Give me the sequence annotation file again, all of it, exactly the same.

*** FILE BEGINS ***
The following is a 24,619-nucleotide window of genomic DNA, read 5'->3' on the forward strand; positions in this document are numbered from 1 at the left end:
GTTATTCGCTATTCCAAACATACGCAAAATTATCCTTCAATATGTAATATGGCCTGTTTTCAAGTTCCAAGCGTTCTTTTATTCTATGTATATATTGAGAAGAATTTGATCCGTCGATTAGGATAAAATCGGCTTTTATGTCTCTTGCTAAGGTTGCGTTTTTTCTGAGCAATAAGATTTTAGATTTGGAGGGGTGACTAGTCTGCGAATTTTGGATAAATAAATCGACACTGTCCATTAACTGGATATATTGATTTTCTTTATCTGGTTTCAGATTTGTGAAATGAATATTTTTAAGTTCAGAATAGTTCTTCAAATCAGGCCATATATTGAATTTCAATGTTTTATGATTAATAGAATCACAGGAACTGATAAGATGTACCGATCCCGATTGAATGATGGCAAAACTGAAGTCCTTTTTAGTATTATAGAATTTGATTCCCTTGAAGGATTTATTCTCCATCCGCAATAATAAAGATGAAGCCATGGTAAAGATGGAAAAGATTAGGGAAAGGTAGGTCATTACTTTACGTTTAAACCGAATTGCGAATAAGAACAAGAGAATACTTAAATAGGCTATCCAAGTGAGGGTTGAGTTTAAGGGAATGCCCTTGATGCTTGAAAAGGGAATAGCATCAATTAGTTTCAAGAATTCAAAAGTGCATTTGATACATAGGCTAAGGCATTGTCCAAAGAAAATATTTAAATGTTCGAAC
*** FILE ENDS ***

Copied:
The following is a 24,619-nucleotide window of genomic DNA, read 5'->3' on the forward strand; positions in this document are numbered from 1 at the left end:
GTTATTCGCTATTCCAAACATACGCAAAATTATCCTTCAATATGTAATATGGCCTGTTTTCAAGTTCCAAGCGTTCTTTTATTCTATGTATATATTGAGAAGAATTTGATCCGTCGATTAGGATAAAATCGGCTTTTATGTCTCTTGCTAAGGTTGCGTTTTTTCTGAGCAATAAGATTTTAGATTTGGAGGGGTGACTAGTCTGCGAATTTTGGATAAATAAATCGACACTGTCCATTAACTGGATATATTGATTTTCTTTATCTGGTTTCAGATTTGTGAAATGAATATTTTTAAGTTCAGAATAGTTCTTCAAATCAGGCCATATATTGAATTTCAATGTTTTATGATTAATAGAATCACAGGAACTGATAAGATGTACCGATCCCGATTGAATGATGGCAAAACTGAAGTCCTTTTTAGTATTATAGAATTTGATTCCCTTGAAGGATTTATTCTCCATCCGCAATAATAAAGATGAAGCCATGGTAAAGATGGAAAAGATTAGGGAAAGGTAGGTCATTACTTTACGTTTAAACCGAATTGCGAATAAGAACAAGAGAATACTTAAATAGGCTATCCAAGTGAGGGTTGAGTTTAAGGGAATGCCCTTGATGCTTGAAAAGGGAATAGCATCAATTAGTTTCAAGAATTCAAAAGTGCATTTGATACATAGGCTAAGGCATTGTCCAAAGAAAATATTTAAATGTTCGAAC